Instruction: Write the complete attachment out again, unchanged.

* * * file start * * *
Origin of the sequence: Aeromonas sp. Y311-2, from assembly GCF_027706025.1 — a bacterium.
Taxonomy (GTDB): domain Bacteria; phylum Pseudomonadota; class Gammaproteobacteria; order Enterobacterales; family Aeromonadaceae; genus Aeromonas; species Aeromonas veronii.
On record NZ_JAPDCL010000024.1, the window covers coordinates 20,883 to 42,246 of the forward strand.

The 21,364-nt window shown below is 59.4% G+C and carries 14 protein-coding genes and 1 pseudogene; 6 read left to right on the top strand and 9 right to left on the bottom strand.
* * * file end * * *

Origin of the sequence: Aeromonas sp. Y311-2, from assembly GCF_027706025.1 — a bacterium.
Taxonomy (GTDB): domain Bacteria; phylum Pseudomonadota; class Gammaproteobacteria; order Enterobacterales; family Aeromonadaceae; genus Aeromonas; species Aeromonas veronii.
On record NZ_JAPDCL010000024.1, the window covers coordinates 20,883 to 42,246 of the forward strand.

The 21,364-nt window shown below is 59.4% G+C and carries 14 protein-coding genes and 1 pseudogene; 6 read left to right on the top strand and 9 right to left on the bottom strand.